Are you guys big on the protective gear? We just do helmet and gloves which has been fine so far, but i know the first big wipe out is going to take quite a bit of on-trail recovery time as he calms down. I'm hesitant to because of warm conditions and longer (10-12 mile) rides.

  7. #7
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    Quote Originally Posted by GMF View Post
    Are you guys big on the protective gear? We just do helmet and gloves which has been fine so far, but i know the first big wipe out is going to take quite a bit of on-trail recovery time as he calms down. I'm hesitant to because of warm conditions and longer (10-12 mile) rides.
    When it’s warm, I have them dress in loose t-shirts and shorts with short socks, and then the protective gear goes on. We’ve gone on 20+ mile rides with them fully-suited up in their protective gear.
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  8. #8
    GMF
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    Wow - That is more than i wore when riding North Shore stuff... I don't think we'll go that extreme (our trails are generally pretty buffed singletrack around here), but out of curiosity - where did you find kid sized armor like that?

  9. #9
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    Quote Originally Posted by GMF View Post
    Wow - That is more than i wore when riding North Shore stuff... I don't think we'll go that extreme (our trails are generally pretty buffed singletrack around here), but out of curiosity - where did you find kid sized armor like that?
    Chainlove and Pricepoint.
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  10. #10
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    I have found a lot of luck at the moto stores for padding up my daughter. I also just put my daughter in a mountain bike camp last week she to liked to sit when she should stand but after a week in camp I am proud to say they broke her from that.

    Good luck and happy trails to you and your family

  11. #11
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    Took our oldest for her first real MTB ride. About 1000 Ft of climbing and the decent is a brutal drop of 800 ft in about 1/2 a mile. I've been clocked on it as high as 40mph. She made it up all the gnarly tech climbs even in 87 degree heat and a full face helmet. handled her self great on the decent and managed her speed well. about 100 feet from the bottom of the final decent and the parking lot her brake (v-brakes) must have started overheating and she started speeding up. Bailed from the bike and slide down the trail face first on the full face helmet while I was stopping and watching from in front of her, worst memory I have in my head. Took a hard hit to the spleen from the flat bar. 3 hours in the ER as they were worried she had ruptured the spleen. Poor kid had to do blood tests, pee tests, and ultrasound but she was fine. She didnt want to ride again for a few weeks. I'm upgrading her from the V Brakes to nice new Avid BB7's just need a new wheel set that is Disc ready so she can do her next epic ride and this time with less crash. Thank goodness for full face helmets. No body wants their little girls to have large scars on their faces.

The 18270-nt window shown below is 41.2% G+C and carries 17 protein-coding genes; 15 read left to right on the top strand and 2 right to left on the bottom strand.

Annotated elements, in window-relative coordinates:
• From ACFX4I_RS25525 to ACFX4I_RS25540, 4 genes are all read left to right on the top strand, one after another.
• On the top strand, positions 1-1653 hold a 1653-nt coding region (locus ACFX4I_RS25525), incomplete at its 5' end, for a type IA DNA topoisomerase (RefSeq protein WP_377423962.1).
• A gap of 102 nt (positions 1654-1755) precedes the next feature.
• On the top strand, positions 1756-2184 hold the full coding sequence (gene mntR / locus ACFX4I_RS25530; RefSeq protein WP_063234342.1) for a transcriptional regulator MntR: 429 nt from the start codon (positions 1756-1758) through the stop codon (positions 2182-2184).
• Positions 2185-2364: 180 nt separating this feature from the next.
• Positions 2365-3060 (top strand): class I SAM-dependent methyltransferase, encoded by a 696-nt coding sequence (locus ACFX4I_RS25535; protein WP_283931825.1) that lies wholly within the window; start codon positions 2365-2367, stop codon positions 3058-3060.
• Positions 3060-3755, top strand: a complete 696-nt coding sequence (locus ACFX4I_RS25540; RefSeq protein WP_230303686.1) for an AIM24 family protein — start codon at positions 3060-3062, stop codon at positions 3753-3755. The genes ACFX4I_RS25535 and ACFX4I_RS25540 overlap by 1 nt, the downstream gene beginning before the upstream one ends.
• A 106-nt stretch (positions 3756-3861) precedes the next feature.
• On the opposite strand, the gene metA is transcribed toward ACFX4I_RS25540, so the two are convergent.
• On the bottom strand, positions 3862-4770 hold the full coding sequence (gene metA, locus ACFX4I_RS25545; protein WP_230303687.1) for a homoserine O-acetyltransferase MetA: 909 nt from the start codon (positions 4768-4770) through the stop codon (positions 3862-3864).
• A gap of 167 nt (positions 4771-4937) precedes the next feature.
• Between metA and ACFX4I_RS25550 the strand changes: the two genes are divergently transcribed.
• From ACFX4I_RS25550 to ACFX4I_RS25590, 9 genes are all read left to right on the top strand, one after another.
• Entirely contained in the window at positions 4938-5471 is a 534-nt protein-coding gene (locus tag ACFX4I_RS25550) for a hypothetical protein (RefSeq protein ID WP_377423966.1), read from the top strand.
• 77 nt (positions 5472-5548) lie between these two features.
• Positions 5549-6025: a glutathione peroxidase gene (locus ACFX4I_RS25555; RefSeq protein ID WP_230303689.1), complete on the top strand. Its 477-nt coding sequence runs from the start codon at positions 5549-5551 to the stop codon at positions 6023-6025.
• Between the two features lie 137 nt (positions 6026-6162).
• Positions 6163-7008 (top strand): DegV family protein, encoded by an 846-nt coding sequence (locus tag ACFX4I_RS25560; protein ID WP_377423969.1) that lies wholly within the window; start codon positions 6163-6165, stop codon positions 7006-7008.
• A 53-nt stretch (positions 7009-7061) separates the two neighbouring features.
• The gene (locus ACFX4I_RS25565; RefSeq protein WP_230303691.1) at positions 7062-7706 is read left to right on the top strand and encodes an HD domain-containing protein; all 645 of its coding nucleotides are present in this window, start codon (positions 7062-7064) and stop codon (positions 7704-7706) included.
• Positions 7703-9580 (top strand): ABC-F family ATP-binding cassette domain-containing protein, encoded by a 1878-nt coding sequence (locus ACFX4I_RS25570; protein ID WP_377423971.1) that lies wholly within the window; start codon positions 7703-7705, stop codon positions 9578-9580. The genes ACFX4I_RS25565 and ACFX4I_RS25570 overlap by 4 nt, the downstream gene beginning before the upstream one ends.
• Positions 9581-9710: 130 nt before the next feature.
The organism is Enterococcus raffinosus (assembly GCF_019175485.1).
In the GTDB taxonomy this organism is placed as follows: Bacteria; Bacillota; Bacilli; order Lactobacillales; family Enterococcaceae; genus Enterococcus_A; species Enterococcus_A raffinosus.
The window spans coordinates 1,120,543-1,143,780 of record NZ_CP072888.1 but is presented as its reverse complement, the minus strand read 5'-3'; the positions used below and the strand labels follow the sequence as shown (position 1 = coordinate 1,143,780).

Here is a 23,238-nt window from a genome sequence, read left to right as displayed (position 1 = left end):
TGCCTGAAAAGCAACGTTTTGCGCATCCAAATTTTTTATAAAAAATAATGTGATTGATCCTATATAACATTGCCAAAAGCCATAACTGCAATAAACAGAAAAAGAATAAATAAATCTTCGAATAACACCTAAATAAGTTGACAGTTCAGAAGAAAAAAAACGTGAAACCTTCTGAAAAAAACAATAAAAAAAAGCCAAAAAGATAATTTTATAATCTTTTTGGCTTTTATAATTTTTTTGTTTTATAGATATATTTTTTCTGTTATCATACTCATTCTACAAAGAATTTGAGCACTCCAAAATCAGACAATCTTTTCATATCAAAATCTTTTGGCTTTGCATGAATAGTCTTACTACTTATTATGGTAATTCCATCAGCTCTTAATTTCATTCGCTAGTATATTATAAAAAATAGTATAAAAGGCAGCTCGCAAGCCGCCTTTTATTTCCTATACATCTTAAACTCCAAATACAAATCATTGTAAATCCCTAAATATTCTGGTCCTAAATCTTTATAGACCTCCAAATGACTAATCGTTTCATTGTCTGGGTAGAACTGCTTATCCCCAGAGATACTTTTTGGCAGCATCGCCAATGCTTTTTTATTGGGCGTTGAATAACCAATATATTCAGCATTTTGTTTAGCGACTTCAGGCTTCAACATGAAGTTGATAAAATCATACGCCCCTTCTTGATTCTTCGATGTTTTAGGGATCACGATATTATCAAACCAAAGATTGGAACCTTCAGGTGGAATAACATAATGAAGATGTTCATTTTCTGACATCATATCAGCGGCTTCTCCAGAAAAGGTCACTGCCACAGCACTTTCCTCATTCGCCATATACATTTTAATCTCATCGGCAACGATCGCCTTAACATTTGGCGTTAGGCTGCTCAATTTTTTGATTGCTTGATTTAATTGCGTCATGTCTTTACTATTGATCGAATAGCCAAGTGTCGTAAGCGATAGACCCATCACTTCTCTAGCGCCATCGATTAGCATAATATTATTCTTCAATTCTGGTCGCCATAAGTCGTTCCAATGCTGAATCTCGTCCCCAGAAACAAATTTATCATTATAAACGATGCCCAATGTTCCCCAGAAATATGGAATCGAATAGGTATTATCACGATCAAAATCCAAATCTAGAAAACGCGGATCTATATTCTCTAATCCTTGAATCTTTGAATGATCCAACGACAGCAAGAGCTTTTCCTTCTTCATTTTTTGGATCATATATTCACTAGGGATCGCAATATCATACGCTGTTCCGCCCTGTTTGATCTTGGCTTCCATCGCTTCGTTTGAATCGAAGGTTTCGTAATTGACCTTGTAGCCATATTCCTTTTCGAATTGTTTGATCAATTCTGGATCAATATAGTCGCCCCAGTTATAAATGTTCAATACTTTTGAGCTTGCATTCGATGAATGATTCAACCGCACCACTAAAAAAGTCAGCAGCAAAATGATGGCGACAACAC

12. #12
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    Quote Originally Posted by Leopold Porkstacker View Post
    When it’s warm, I have them dress in loose t-shirts and shorts with short socks, and then the protective gear goes on. We’ve gone on 20+ mile rides with them fully-suited up in their protective gear.
    Your kids have the most awesome bikes.

  13. #13
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    Quote Originally Posted by kuan View Post
    Your kids have the most awesome bikes.
    Thanks. I stripped the bikes down to the frames and replaced all the crappy (and very heavy) components and built theirs up with the sorts of components I run on my bikes (Chris King headsets, Raceface Atlas cranks, SRAM X7/X9 drivetrain, custom built wheelsets, etc.). I recently upgraded my little dude’s bike:
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  14. #14
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    That's pretty awesome. Do you do all the work yourself? Did you have to convert form freewheel to cassette on that bike?
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  15. #15
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    Quote Originally Posted by Fastblack View Post
    That's pretty awesome. Do you do all the work yourself? Did you have to convert form freewheel to cassette on that bike?
    Bike came as stock with a 3x7 drivetrain. Converting it to 2x9 involved a wheel build done by my local favourite wheelbuilder– which was the only work I did not do myself. I had no idea on the colour options of spokes available, you can pretty much get any colour you wish.